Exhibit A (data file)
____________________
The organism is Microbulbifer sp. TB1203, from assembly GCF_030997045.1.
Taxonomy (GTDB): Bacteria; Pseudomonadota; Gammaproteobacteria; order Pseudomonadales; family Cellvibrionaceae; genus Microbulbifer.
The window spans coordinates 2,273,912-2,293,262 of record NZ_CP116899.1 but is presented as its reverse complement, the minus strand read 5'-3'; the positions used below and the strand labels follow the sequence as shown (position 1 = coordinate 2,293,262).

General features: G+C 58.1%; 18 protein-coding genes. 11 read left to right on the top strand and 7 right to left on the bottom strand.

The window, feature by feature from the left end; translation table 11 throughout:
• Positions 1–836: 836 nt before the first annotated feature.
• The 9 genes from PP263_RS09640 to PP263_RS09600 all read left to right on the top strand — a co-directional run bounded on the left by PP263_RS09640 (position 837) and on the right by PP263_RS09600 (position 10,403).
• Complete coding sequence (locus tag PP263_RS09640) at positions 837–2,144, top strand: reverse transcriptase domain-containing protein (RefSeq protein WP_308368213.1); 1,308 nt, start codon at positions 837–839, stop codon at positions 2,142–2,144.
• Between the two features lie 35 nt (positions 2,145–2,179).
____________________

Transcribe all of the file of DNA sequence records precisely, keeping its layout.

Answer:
The organism is Microbulbifer sp. TB1203, from assembly GCF_030997045.1.
Taxonomy (GTDB): Bacteria; Pseudomonadota; Gammaproteobacteria; order Pseudomonadales; family Cellvibrionaceae; genus Microbulbifer.
The window spans coordinates 2,273,912-2,293,262 of record NZ_CP116899.1 but is presented as its reverse complement, the minus strand read 5'-3'; the positions used below and the strand labels follow the sequence as shown (position 1 = coordinate 2,293,262).

General features: G+C 58.1%; 18 protein-coding genes. 11 read left to right on the top strand and 7 right to left on the bottom strand.

The window, feature by feature from the left end; translation table 11 throughout:
• Positions 1–836: 836 nt before the first annotated feature.
• The 9 genes from PP263_RS09640 to PP263_RS09600 all read left to right on the top strand — a co-directional run bounded on the left by PP263_RS09640 (position 837) and on the right by PP263_RS09600 (position 10,403).
• Complete coding sequence (locus tag PP263_RS09640) at positions 837–2,144, top strand: reverse transcriptase domain-containing protein (RefSeq protein WP_308368213.1); 1,308 nt, start codon at positions 837–839, stop codon at positions 2,142–2,144.
• Between the two features lie 35 nt (positions 2,145–2,179).